Last night, however, saw the cast with an improved energy, an audience that, while not numerically superior, was far more responsive, and a performance much tighter and error-free. An acquaintance of one of the castmembers told me afterward that he'd seen a professional production at another Seattle theater and that The Dining Room was a superior production in every way. Now I haven't seen the production in question, but they are a professional company and a respected bulwark of Seattle's theatre community. So his comment made my year, not out of any sense of malice, but because I've basically been in a creative isolation tank and had no objective barometer regarding how good our show was. The audience at last night's show (including some Pandemonium Players) was really thrilled with it.

Not bad for an old hack who hasn't directed for the stage in over a decade.

Now comes our long day. I will be gone from 1PM to 10PM. Two shows. Then a matinee tomorrow, and we strike the set and call it good. As one of the Twelfth Night boardmembers remarked last night, "we're paying the price for being first." That means we're doing a fall show by a lesser known playwright (at least in these parts), in a facility which could really be more patron-friendly in terms of access and signage and is set up more for live music and DJs than a theatrical run - and, quite frankly, Seattle theatre patrons don't know it's even here. Once word gets out that good theatre is happening here, it will no doubt become a destination. In the meantime, I don't know if this show will break even, and I was prepared from the outset that I might be a convenient whipping boy for anything that went wrong with it, but last night's performance was so worth it.

Next week Tyler and I have a conference at his school. He's not being challenged, feels bored and like the work is remedial, and as a result is becoming a barrier to other kids and their learning. He's been on a waiting list for another middle school since the beginning of the school year, but no progress has been made. And I'm afraid simply switching the physical location of his school misses the point. So the two of us began a search for alternatives. I liked the alternative middle school affiliated with the place he and Kayleigh went to preschool, but it's private, and the tuition is out of the question for a guy who isn't a project lead at Microsoft anymore. Then I ran across a state-based virtual academy, where he would have all the challenge and requirements of a brick-and-mortar public school, with the added benefit of a flexible schedule and personalized curriculum. He will still go on field trips with other kids, he will still get PE, he will still be held to WASL standards (actually, academy students are held to higher testing standards). But he will be able to track his progress online and really drive his own education for the rest of this year and perhaps next. I'm not looking at it as a permanent solution, but if it works, it may well be. And the important thing is, HE'S EXCITED about learning again.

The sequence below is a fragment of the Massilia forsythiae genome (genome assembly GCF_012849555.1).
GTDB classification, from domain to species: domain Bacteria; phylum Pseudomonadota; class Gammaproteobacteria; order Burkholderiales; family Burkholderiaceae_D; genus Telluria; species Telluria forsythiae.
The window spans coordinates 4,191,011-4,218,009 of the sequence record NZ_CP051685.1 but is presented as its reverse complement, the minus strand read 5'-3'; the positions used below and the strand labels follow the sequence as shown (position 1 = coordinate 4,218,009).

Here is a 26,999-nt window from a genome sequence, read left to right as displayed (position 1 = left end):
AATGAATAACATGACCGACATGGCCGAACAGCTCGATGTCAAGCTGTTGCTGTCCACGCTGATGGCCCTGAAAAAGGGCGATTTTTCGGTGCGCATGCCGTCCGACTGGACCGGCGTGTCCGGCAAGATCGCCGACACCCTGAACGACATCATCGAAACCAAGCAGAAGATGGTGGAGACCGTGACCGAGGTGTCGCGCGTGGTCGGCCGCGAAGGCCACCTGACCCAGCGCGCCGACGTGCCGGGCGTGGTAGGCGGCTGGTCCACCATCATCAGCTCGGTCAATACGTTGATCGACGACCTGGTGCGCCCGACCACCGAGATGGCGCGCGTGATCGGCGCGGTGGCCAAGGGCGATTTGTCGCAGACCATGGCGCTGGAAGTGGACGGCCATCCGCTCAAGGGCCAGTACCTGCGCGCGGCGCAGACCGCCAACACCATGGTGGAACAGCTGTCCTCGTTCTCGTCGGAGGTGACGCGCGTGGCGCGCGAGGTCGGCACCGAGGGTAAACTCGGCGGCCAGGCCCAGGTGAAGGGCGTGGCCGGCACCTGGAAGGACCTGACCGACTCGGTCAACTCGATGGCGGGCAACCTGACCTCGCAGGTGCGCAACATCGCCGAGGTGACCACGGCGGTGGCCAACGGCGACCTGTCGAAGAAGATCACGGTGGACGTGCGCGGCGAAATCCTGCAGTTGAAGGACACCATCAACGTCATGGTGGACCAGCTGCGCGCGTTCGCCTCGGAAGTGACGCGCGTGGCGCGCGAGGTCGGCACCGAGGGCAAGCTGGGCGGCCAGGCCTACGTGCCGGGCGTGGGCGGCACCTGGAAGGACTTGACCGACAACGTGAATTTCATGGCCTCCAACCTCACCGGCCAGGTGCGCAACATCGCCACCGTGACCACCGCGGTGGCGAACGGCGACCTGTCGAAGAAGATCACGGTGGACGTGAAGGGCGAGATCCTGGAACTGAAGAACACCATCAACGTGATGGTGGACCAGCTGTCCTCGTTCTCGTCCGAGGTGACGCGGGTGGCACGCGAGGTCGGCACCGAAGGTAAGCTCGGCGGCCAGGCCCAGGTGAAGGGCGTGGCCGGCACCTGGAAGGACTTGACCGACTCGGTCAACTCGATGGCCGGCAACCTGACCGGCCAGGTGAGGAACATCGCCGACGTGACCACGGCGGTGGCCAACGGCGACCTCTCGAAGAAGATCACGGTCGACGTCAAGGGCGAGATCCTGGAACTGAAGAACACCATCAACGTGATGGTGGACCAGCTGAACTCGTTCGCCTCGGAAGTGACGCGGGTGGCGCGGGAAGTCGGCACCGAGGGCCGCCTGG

Wednesday, November 01, 2006

Happy New Year...

At least to those who mark the change on the Celtic calendar. It's another long night. We had our second dress rehearsal tonight, while Gavin took the kids out trick-or-treating and Michelle held down the fort.

The play is really starting to gel. Ron came to the rehearsal and snapped a few hundred shots, some of which I've posted to my flickr account. Check 'em out! It almost looks like a real thing!